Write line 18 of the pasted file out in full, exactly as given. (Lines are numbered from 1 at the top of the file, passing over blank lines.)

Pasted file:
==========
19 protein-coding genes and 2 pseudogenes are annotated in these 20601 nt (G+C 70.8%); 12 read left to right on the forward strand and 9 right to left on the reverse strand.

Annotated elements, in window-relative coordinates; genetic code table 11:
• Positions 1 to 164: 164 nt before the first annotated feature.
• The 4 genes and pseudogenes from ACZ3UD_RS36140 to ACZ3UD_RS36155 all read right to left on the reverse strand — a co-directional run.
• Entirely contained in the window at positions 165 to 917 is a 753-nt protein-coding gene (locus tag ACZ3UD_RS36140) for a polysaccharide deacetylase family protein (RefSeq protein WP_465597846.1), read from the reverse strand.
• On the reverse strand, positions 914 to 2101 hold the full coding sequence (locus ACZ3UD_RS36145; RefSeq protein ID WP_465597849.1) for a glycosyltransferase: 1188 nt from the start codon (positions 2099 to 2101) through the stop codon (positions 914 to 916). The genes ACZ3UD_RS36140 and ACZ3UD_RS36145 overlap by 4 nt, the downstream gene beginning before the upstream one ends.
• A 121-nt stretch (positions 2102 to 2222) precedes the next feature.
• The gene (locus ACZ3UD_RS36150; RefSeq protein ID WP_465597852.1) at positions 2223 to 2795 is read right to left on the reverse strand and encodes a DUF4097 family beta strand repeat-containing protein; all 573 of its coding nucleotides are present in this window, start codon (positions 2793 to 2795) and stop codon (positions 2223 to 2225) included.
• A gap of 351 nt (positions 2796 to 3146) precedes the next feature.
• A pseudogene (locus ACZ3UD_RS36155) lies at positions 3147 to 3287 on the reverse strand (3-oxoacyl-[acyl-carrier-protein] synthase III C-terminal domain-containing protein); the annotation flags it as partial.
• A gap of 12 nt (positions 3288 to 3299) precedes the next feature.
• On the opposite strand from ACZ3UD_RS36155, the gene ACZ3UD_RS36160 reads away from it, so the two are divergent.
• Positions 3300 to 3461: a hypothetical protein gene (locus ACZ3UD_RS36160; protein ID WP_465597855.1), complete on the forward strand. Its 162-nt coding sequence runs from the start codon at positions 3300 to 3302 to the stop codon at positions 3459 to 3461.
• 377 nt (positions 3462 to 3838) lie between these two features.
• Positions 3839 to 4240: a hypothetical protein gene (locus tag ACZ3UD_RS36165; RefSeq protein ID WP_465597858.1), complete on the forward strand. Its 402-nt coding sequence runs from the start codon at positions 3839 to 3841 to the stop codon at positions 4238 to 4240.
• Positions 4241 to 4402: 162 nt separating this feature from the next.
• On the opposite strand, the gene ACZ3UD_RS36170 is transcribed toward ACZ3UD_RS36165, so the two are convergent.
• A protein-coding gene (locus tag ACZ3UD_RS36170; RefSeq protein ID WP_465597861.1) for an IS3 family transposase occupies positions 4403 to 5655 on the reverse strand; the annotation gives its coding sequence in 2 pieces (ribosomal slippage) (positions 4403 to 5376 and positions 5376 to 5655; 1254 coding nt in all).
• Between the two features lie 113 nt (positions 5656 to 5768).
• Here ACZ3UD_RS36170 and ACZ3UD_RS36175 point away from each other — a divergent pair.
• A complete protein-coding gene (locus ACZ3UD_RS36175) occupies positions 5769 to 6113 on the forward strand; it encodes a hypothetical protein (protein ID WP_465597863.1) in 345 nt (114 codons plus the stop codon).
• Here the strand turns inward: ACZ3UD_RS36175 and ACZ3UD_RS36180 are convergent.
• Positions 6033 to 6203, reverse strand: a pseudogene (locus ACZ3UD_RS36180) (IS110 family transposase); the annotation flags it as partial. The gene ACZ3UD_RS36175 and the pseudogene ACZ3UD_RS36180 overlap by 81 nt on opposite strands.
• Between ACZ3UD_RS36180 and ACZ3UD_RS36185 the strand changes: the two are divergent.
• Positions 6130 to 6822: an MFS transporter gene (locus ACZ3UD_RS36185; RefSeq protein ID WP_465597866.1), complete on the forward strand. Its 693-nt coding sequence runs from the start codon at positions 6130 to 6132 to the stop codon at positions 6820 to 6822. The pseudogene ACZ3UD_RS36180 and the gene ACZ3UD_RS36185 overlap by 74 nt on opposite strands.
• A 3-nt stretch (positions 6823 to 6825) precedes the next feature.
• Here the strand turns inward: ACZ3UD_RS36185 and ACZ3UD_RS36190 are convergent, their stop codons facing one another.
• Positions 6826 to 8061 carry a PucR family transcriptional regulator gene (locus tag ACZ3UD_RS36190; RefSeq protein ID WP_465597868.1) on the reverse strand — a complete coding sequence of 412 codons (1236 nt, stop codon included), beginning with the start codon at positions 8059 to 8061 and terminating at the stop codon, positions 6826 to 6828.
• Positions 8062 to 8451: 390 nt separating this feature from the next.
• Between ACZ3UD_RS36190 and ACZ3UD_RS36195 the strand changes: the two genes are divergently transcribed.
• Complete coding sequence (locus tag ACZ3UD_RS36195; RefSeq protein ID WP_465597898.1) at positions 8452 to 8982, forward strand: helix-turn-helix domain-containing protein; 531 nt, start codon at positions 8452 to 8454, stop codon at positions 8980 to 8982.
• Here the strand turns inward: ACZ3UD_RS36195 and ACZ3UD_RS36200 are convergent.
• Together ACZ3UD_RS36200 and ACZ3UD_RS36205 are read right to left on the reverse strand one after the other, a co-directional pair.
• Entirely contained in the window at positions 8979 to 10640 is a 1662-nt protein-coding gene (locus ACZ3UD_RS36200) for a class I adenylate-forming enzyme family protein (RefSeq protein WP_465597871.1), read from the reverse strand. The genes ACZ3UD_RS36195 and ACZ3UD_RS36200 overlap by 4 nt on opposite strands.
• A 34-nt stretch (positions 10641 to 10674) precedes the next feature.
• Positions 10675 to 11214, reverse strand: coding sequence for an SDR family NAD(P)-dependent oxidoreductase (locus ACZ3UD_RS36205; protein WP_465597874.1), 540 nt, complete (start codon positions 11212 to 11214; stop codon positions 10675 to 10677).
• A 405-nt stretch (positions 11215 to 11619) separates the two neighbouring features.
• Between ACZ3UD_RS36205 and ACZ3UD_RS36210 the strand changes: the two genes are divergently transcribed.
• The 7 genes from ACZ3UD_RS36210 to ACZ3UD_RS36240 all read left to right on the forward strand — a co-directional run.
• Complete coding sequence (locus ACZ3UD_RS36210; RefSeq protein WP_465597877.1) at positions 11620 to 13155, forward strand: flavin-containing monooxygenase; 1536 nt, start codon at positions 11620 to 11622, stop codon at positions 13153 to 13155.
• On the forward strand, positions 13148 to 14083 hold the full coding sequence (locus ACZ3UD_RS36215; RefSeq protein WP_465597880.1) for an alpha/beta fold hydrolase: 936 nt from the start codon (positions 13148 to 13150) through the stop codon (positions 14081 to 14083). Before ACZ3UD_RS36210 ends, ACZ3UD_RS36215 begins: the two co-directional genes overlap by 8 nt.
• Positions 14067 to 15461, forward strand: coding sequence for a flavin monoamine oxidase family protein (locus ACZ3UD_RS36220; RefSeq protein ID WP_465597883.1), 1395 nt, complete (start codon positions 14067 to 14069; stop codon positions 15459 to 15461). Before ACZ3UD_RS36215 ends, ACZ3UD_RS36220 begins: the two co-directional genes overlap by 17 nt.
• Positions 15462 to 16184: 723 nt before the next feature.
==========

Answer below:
• A protein-coding gene (locus tag ACZ3UD_RS36170; RefSeq protein ID WP_465597861.1) for an IS3 family transposase occupies positions 4403 to 5655 on the reverse strand; the annotation gives its coding sequence in 2 pieces (ribosomal slippage) (positions 4403 to 5376 and positions 5376 to 5655; 1254 coding nt in all).